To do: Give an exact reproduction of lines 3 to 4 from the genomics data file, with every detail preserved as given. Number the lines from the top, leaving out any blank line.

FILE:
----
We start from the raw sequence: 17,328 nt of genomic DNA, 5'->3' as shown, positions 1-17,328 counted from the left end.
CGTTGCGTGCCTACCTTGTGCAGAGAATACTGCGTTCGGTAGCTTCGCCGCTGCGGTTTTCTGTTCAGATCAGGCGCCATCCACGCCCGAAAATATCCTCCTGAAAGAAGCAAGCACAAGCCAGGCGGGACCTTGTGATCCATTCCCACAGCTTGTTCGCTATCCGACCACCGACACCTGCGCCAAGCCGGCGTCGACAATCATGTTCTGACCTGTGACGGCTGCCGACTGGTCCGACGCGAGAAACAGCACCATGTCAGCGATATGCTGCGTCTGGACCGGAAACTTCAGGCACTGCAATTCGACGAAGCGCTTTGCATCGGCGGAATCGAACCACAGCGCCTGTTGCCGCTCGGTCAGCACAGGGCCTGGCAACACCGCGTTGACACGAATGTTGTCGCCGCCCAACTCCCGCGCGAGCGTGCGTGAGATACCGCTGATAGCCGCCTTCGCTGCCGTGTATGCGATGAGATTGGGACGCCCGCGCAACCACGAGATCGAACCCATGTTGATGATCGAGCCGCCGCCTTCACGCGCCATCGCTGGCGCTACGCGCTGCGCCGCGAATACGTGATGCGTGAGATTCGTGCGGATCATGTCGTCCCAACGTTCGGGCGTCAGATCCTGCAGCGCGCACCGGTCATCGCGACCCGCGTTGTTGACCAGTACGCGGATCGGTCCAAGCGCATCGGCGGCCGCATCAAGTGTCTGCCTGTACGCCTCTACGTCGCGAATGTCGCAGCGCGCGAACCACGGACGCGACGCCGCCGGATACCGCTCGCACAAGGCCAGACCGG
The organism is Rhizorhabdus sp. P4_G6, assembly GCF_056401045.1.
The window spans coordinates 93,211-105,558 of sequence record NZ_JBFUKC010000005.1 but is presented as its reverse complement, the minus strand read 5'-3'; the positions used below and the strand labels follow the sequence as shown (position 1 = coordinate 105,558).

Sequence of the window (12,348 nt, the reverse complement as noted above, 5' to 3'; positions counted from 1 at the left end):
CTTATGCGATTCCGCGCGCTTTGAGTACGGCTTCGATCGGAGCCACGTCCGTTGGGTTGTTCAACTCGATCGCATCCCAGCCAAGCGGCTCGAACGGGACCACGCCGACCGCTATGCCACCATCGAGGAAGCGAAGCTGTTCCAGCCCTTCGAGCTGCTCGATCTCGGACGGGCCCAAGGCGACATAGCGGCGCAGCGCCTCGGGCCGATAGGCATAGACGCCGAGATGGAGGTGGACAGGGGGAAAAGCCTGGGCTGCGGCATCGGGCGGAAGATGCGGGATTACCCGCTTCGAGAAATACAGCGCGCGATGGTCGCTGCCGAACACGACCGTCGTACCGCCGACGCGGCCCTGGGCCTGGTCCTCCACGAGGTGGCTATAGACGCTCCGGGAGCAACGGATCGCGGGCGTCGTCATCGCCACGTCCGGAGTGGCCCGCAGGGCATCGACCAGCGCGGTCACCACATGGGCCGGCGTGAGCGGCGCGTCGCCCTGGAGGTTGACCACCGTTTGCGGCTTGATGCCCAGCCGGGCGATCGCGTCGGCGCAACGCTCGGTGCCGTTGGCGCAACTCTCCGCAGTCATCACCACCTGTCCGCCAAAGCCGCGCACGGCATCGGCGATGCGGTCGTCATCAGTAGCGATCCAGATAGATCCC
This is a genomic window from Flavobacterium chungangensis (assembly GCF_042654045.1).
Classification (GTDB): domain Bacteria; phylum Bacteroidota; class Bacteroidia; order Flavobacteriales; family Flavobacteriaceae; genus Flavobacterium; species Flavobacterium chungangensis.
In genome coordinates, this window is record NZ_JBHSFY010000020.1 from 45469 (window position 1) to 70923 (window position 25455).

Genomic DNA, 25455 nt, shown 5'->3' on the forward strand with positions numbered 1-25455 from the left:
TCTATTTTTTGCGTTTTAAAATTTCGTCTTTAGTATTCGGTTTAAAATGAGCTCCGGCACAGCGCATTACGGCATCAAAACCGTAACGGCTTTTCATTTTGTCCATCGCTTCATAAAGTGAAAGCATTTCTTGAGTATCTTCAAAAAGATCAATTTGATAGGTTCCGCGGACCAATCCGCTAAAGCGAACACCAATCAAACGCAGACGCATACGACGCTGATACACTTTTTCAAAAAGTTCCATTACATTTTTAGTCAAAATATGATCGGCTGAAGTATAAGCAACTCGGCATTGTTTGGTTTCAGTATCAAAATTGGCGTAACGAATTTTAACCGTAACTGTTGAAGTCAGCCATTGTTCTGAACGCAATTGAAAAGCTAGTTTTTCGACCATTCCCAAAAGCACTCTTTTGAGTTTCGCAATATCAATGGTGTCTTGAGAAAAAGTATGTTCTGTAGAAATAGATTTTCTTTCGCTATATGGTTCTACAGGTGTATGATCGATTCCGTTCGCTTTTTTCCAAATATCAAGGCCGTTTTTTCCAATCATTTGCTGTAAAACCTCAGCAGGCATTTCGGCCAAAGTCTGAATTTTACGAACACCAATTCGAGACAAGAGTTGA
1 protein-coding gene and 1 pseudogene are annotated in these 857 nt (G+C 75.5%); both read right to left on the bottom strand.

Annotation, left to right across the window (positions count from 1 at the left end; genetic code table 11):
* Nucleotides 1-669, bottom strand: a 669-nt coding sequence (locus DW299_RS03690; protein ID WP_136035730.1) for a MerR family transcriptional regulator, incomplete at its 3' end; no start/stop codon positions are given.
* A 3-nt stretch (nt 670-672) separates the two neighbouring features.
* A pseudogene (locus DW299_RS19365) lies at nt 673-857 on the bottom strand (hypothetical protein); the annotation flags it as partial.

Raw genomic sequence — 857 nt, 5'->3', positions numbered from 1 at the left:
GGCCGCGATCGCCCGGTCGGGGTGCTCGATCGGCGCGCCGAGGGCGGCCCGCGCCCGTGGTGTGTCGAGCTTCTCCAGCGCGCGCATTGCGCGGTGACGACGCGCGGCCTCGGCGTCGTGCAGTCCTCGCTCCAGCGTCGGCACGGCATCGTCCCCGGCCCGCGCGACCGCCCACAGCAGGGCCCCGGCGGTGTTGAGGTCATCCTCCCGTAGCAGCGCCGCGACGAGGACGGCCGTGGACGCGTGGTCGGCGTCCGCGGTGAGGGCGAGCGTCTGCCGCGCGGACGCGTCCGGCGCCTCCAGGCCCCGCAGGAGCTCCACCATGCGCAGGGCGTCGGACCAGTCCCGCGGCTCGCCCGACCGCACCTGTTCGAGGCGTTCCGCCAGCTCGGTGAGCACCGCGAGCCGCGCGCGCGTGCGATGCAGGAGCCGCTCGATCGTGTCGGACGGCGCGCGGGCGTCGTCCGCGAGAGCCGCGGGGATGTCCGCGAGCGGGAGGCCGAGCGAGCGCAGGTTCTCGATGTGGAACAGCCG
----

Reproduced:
The organism is Rhizorhabdus sp. P4_G6, assembly GCF_056401045.1.
The window spans coordinates 93,211-105,558 of sequence record NZ_JBFUKC010000005.1 but is presented as its reverse complement, the minus strand read 5'-3'; the positions used below and the strand labels follow the sequence as shown (position 1 = coordinate 105,558).